Humans are notoriously limited when it comes to eyesight - while we can see all the beautiful colours of the rainbow within our visible spectrum, wavelengths such as X-rays, radio waves and infrared are all invisible to us.
But now scientists have proved that our retina cells can see infrared light waves after all, we just need them to hit our eyes in the right way. The research will now help scientists to better test people's eyesight and potentially even improve it.
The researchers, from Washington University School of Medicine in St Louis, tested cells from retinas of mice and humans using powerful lasers emitting pulses of infrared light. They found that when the light-sensing cells of retinas get a double hit of infrared energy, our eyes are able to detect light that falls outside our visible spectrum.
"We're using what we learned in these experiments to try to develop a new tool that would allow physicians to not only examine the eye but also to stimulate specific parts of the retina to determine whether it's functioning properly," said senior researcher Vladimir J. Kefalov in a press release. "We hope that ultimately this discovery will have some very practical applications."
The results are published in PNAS.
The scientists first became interested in whether our eyes can detect infrared after members of the research team reported seeing occasinal flashes of green light while they were working with an infrared laser. Naturally, they assumed this should be impossible. But it seemed that something about the lasers was allowing them to see the 'invisible' light waves.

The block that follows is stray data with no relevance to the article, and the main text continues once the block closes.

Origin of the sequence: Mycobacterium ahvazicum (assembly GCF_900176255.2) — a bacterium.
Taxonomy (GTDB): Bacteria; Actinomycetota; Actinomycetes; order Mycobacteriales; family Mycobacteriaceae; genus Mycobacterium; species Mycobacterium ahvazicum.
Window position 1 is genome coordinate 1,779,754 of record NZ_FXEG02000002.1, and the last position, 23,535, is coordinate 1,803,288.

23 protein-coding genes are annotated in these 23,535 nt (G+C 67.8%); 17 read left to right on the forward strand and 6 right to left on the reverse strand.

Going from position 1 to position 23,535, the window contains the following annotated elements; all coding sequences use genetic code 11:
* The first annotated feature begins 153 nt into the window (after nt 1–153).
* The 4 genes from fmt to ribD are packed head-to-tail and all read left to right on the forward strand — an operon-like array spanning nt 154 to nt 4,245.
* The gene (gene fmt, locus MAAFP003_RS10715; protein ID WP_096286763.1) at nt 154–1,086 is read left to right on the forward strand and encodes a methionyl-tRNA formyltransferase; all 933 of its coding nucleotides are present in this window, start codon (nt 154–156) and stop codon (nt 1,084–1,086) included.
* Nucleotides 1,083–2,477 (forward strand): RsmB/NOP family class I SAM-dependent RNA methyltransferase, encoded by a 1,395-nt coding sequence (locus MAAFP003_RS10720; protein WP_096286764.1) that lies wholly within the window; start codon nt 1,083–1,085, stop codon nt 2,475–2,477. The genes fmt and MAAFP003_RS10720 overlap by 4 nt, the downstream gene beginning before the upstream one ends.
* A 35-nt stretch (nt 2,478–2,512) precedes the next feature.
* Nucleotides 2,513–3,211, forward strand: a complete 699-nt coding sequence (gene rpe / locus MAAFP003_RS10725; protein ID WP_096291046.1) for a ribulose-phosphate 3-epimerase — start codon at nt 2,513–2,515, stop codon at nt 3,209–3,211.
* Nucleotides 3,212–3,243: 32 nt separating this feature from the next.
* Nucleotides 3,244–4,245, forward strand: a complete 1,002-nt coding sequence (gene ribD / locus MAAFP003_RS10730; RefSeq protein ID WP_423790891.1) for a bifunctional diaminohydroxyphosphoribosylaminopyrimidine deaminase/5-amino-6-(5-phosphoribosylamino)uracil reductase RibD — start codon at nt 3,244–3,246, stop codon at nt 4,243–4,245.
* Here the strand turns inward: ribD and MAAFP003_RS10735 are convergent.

They then studied other studies that reported people seeing infrared light, and began to repeat these experiments.
"We experimented with laser pulses of different durations that delivered the same total number of photons, and we found that the shorter the pulse, the more likely it was a person could see it," said Frans Vinberg, who also worked on the project, in the release. "Although the length of time between pulses was so short that it couldn't be noticed by the naked eye, the existence of those pulses was very important in allowing people to see this invisible light."
They worked out that normally when a particle of light, called a photon, hits our eyes, it's absorbed by our retinas. This then creates a molecule called a photopigment, which begins the process of converting light into vision.
When we see things normally, a large number of photopigments absorb a single photon.
But if scientists pack a lot of photons into a short pulse of a laser, it actually makes it possible for two photons to be absorbed at one time by a single photopigment, and the combined energy of thse light particles is enough to activate the pigment to see what is normally is invisible.
"The visible spectrum includes waves of light that are 400-720 nanometres long," explained Kefalov in the release. "But if a pigment molecule in the retina is hit in rapid succession by a pair of photons that are 1,000 nanometres long, those light particles will deliver the same amount of energy as a single hit from a 500-nanometre photon, which is well within the visible spectrum. That's how we are able to see it."
This is the first study to show that the human eye can sense light through this mechanism, and the team hopes they will now be able to shine a pulsing, infrared laser into people's eyes to stumulate parts of the retina and find out more about how our vision works.